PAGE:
For Colombia`s Wiwa, revered lightning takes deadly toll

 Deep in northern Colombia`s mountains, an isolated community of indigenous Wiwa people struggled Tuesday to comprehend why 11 of their own were struck dead by a bolt of lightning during a tribal ceremony.

Bogota: Deep in northern Colombia`s mountains, an isolated community of indigenous Wiwa people struggled Tuesday to comprehend why 11 of their own were struck dead by a bolt of lightning during a tribal ceremony.

"We`re trying to recover our spirits, because this was a big shock to our community. That nature would treat us this way -- we are in mourning," Lorenzo Gil, a Wiwa member told AFP.

Lightning is both feared and revered by the Wiwa, who see spiritual significance in all aspects of nature and believe they are called to keep the world in balance.

Gil saw Monday`s devastating event as "a response to man`s turning his back on nature."

"But we are perhaps the ones who are most concerned about the balance between man and nature, and if this has happened it is because the world has done nothing to support us," he said.

The lighting struck as Wiwa men from a village of about sixty families in the Sierra Nevada mountains were gathered together in a hut for a ceremony from which women and children were barred.

"I was thirsty and I left to drink. In the middle of the downpour I arrived at my house, when I heard the clap of thunder," Bernardo Gil, one of sixty men in attendance, told El Tiempo newspaper.

"Two minutes later, when I came back, the hut was on fire. You could only hear men screaming."

An additional 15 people were injured by the lightning, which shattered the tribe`s peaceful existence -- lives punctuated by ritual, song and meditation.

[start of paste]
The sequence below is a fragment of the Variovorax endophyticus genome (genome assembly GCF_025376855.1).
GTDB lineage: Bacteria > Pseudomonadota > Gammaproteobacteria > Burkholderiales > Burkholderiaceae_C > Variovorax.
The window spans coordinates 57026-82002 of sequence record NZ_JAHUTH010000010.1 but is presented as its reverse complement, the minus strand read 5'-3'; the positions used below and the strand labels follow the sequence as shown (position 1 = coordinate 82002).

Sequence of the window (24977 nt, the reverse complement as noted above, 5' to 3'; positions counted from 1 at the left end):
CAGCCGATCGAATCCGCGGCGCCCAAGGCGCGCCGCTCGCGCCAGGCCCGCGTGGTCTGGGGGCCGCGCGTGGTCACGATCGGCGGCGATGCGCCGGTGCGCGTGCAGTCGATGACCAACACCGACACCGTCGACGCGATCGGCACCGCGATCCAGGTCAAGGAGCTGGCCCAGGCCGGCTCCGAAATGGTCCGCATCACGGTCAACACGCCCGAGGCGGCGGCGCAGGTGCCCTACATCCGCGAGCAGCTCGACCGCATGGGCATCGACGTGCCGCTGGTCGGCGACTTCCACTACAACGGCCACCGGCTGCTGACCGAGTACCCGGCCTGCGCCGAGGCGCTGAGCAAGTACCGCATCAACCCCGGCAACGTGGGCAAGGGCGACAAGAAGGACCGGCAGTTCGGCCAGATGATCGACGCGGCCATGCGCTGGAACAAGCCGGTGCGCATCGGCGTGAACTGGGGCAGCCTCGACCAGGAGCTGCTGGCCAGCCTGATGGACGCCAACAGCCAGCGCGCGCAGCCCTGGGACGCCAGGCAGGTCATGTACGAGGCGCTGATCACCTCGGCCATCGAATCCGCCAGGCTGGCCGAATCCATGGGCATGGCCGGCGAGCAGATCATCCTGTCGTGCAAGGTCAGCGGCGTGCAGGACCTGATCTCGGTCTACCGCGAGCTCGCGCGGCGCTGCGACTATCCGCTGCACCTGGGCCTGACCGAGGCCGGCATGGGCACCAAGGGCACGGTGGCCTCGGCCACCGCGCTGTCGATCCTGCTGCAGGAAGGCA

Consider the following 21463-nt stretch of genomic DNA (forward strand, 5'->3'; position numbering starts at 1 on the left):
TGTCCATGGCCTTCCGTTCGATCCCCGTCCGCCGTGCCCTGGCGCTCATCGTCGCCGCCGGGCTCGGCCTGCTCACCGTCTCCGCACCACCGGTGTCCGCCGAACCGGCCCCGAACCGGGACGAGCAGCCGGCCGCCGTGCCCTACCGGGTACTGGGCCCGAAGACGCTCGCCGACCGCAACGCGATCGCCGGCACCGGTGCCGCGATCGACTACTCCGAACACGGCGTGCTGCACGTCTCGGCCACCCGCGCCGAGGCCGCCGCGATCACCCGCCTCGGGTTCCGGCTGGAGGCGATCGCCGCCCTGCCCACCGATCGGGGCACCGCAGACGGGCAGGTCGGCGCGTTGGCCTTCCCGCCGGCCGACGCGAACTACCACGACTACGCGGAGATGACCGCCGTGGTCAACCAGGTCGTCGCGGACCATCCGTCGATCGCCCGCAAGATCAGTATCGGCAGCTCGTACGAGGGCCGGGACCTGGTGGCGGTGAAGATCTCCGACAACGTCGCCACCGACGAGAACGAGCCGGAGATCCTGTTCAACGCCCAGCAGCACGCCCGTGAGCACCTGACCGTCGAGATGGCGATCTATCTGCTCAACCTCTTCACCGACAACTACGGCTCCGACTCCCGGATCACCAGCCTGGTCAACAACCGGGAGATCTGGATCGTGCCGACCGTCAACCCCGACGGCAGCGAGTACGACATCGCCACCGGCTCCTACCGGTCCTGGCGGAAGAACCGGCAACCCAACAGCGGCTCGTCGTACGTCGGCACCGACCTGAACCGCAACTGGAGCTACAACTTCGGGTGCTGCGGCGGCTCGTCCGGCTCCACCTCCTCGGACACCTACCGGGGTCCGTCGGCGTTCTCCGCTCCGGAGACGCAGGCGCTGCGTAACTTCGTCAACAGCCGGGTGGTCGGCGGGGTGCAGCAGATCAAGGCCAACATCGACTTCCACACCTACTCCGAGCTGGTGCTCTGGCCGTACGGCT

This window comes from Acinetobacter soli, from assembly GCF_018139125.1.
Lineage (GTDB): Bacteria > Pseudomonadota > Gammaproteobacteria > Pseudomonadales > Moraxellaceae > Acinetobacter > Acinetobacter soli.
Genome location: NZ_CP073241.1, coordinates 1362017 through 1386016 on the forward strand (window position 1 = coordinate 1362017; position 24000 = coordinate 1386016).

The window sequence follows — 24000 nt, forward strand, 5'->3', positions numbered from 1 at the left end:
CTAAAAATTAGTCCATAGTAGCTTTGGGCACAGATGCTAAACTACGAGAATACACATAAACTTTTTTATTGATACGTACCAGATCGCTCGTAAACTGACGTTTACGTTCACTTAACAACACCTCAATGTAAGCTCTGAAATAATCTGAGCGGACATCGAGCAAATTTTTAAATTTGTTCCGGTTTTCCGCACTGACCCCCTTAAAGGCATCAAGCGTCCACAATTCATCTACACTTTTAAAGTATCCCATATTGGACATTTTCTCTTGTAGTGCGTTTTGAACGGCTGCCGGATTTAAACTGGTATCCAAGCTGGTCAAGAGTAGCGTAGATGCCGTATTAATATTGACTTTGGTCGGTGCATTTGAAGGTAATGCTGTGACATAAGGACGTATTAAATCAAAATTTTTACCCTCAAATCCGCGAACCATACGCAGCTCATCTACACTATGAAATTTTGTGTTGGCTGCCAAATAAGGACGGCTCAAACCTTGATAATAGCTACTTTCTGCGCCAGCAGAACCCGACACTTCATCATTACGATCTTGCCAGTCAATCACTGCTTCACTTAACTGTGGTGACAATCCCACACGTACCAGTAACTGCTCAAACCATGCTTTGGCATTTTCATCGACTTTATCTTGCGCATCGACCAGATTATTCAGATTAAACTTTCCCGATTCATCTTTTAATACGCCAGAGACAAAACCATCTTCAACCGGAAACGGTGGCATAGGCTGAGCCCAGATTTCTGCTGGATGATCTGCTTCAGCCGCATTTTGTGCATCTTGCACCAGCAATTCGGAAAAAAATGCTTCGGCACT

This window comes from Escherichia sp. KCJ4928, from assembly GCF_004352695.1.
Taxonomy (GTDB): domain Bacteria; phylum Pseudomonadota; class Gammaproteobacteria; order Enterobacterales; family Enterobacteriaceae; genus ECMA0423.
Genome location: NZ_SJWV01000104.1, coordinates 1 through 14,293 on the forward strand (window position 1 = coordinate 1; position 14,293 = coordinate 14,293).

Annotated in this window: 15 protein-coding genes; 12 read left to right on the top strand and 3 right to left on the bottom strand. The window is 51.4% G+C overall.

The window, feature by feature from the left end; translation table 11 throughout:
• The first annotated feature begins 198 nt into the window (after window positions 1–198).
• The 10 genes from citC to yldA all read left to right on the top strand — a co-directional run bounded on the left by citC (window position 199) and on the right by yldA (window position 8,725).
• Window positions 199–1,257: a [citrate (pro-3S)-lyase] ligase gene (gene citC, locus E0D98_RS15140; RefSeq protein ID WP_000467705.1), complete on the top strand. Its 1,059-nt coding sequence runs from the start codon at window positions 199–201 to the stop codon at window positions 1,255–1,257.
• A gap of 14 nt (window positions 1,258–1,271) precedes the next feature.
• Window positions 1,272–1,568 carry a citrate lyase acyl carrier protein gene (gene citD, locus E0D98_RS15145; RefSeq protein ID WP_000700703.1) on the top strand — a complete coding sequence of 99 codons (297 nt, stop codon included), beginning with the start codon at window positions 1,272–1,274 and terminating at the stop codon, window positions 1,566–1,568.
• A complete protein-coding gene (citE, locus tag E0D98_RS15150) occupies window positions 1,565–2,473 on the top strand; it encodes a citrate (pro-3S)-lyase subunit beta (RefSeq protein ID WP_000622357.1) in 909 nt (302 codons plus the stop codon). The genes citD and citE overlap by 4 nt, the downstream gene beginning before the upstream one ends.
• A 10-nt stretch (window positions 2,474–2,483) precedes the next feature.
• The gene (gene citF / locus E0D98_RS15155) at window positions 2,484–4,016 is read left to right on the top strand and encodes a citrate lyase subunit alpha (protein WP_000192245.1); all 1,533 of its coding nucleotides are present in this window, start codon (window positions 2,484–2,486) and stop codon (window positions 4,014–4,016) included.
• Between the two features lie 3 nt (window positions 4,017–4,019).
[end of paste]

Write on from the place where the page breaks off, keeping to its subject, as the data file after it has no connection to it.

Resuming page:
The wounded, many of whom suffered second- and third-degree burns, were evacuated by helicopter from the remote village and taken to a hospital in the Caribbean town of Santa Marta, a five-hour drive away.Ana Gil, a Wiwa nurse at the hospital, told Colombia`s Caracol Radio that all were "in stable condition," with four still needing surgery and six slated to leave as soon as Tuesday.

"Most had burns on their backs, hips and legs," she said, adding that she had "never experienced anything so traumatizing."

The bodies have since been identified by police and judicial authorities, and will be buried in the area according to Wiwa tradition.

Colombian president Juan Manuel Santos expressed the country`s "condolences and solidarity" with the Wiwa people, adding that he had "given instruction to sort out the situation as quickly as possible" in the village.

High temperatures coupled with a tropical wave of relatively low air pressure can create clouds such as those that formed Monday "with a large amount of positive and negative energy," Cristian Euscategui, a state meteorologist, told AFP.

The collision of such clouds produce "electric shocks" he said.

Although seldom deadly, lightning storms are common in parts of Colombia.

There are about 1.5 million indigenous people in Colombia -- which has a total population of 48 million. But most Colombians are from a mix of the country`s main groups: indigenous, European and African descent.

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